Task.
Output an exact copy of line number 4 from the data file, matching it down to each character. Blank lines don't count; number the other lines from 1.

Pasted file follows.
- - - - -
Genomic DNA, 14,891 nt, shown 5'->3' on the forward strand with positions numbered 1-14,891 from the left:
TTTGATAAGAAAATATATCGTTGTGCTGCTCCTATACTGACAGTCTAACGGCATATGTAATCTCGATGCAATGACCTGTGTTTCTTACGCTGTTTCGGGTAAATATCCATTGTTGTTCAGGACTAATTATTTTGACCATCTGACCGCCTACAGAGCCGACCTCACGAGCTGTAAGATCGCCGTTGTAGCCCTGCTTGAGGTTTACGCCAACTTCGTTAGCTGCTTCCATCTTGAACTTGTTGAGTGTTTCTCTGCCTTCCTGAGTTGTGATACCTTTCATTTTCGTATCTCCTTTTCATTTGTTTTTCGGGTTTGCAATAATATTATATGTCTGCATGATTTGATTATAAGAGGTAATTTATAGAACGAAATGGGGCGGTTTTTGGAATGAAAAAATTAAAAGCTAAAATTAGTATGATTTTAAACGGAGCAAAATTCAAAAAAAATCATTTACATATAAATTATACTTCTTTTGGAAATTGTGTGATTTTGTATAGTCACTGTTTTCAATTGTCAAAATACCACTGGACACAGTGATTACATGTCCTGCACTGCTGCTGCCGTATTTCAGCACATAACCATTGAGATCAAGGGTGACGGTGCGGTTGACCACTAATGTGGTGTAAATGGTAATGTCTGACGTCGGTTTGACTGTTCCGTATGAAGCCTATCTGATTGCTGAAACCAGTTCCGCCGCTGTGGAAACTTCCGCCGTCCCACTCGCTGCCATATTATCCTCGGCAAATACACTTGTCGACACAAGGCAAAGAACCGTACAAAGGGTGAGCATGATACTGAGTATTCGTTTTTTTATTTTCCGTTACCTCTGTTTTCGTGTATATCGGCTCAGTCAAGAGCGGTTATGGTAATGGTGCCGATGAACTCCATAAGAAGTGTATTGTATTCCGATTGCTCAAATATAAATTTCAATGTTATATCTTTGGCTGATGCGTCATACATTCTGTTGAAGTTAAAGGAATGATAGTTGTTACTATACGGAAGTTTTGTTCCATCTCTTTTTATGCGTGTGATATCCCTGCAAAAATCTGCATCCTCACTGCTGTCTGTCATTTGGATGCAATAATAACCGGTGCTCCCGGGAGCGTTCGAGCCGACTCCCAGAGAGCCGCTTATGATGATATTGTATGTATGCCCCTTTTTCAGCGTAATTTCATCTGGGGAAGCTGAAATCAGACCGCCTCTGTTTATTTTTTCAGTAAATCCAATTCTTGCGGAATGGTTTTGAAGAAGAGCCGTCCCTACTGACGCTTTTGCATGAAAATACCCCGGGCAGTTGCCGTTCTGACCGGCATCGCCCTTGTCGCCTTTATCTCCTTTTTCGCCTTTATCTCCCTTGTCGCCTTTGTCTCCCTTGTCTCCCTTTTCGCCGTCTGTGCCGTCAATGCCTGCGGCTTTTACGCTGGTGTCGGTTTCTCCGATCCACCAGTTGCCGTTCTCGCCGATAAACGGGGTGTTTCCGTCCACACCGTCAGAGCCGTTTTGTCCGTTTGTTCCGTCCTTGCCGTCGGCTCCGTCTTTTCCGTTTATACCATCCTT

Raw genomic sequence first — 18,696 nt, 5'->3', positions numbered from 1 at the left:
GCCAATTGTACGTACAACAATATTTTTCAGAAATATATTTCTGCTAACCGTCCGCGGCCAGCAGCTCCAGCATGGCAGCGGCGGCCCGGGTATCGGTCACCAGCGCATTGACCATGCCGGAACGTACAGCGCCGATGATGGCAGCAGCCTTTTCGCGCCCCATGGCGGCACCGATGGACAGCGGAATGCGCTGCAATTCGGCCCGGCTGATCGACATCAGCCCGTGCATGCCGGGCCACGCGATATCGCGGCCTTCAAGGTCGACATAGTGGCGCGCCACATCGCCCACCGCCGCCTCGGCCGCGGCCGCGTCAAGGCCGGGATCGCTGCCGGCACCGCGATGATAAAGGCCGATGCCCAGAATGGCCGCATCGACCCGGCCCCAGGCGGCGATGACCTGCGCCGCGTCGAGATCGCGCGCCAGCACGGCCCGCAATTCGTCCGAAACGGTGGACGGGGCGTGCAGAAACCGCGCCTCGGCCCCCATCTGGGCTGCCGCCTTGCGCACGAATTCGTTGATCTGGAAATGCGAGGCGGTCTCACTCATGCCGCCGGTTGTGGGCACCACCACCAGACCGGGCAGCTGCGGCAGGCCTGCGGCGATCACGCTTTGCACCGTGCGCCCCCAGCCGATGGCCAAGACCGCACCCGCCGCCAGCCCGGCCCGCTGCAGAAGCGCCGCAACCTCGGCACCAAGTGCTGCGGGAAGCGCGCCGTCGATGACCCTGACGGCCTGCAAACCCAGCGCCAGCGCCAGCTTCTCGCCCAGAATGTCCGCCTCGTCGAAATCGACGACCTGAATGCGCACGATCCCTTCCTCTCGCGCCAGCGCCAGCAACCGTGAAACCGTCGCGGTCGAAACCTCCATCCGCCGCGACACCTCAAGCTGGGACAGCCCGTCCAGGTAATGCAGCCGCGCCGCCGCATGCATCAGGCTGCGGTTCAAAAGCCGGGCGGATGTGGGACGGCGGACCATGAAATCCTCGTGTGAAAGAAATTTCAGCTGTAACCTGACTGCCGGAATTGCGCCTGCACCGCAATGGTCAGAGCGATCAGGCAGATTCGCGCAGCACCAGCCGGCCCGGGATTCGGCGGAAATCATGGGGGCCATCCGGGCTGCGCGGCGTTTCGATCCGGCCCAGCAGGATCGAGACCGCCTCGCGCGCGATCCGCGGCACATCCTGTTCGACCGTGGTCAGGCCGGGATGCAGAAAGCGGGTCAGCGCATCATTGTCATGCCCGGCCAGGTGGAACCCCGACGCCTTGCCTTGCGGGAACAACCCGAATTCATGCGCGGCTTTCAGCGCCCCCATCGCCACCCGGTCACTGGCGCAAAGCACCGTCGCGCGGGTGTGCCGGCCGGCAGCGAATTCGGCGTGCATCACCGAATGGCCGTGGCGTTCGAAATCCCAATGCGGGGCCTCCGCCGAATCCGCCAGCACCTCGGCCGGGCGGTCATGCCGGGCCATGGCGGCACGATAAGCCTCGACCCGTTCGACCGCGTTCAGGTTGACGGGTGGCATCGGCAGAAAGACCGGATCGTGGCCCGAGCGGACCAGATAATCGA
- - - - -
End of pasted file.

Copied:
GCCAATTGTACGTACAACAATATTTTTCAGAAATATATTTCTGCTAACCGTCCGCGGCCAGCAGCTCCAGCATGGCAGCGGCGGCCCGGGTATCGGTCACCAGCGCATTGACCATGCCGGAACGTACAGCGCCGATGATGGCAGCAGCCTTTTCGCGCCCCATGGCGGCACCGATGGACAGCGGAATGCGCTGCAATTCGGCCCGGCTGATCGACATCAGCCCGTGCATGCCGGGCCACGCGATATCGCGGCCTTCAAGGTCGACATAGTGGCGCGCCACATCGCCCACCGCCGCCTCGGCCGCGGCCGCGTCAAGGCCGGGATCGCTGCCGGCACCGCGATGATAAAGGCCGATGCCCAGAATGGCCGCATCGACCCGGCCCCAGGCGGCGATGACCTGCGCCGCGTCGAGATCGCGCGCCAGCACGGCCCGCAATTCGTCCGAAACGGTGGACGGGGCGTGCAGAAACCGCGCCTCGGCCCCCATCTGGGCTGCCGCCTTGCGCACGAATTCGTTGATCTGGAAATGCGAGGCGGTCTCACTCATGCCGCCGGTTGTGGGCACCACCACCAGACCGGGCAGCTGCGGCAGGCCTGCGGCGATCACGCTTTGCACCGTGCGCCCCCAGCCGATGGCCAAGACCGCACCCGCCGCCAGCCCGGCCCGCTGCAGAAGCGCCGCAACCTCGGCACCAAGTGCTGCGGGAAGCGCGCCGTCGATGACCCTGACGGCCTGCAAACCCAGCGCCAGCGCCAGCTTCTCGCCCAGAATGTCCGCCTCGTCGAAATCGACGACCTGAATGCGCACGATCCCTTCCTCTCGCGCCAGCGCCAGCAACCGTGAAACCGTCGCGGTCGAAACCTCCATCCGCCGCGACACCTCAAGCTGGGACAGCCCGTCCAGGTAATGCAGCCGCGCCGCCGCATGCATCAGGCTGCGGTTCAAAAGCCGGGCGGATGTGGGACGGCGGACCATGAAATCCTCGTGTGAAAGAAATTTCAGCTGTAACCTGACTGCCGGAATTGCGCCTGCACCGCAATGGTCAGAGCGATCAGGCAGATTCGCGCAGCACCAGCCGGCCCGGGATTCGGCGGAAATCATGGGGGCCATCCGGGCTGCGCGGCGTTTCGATCCGGCCCAGCAGGATCGAGACCGCCTCGCGCGCGATCCGCGGCACATCCTGTTCGACCGTGGTCAGGCCGGGATGCAGAAAGCGGGTCAGCGCATCATTGTCATGCCCGGCCAGGTGGAACCCCGACGCCTTGCCTTGCGGGAACAACCCGAATTCATGCGCGGCTTTCAGCGCCCCCATCGCCACCCGGTCACTGGCGCAAAGCACCGTCGCGCGGGTGTGCCGGCCGGCAGCGAATTCGGCGTGCATCACCGAATGGCCGTGGCGTTCGAAATCCCAATGCGGGGCCTCCGCCGAATCCGCCAGCACCTCGGCCGGGCGGTCATGCCGGGCCATGGCGGCACGATAAGCCTCGACCCGTTCGACCGCGTTCAGGTTGACGGGTGGCATCGGCAGAAAGACCGGATCGTGGCCCGAGCGGACCAGATAATCGA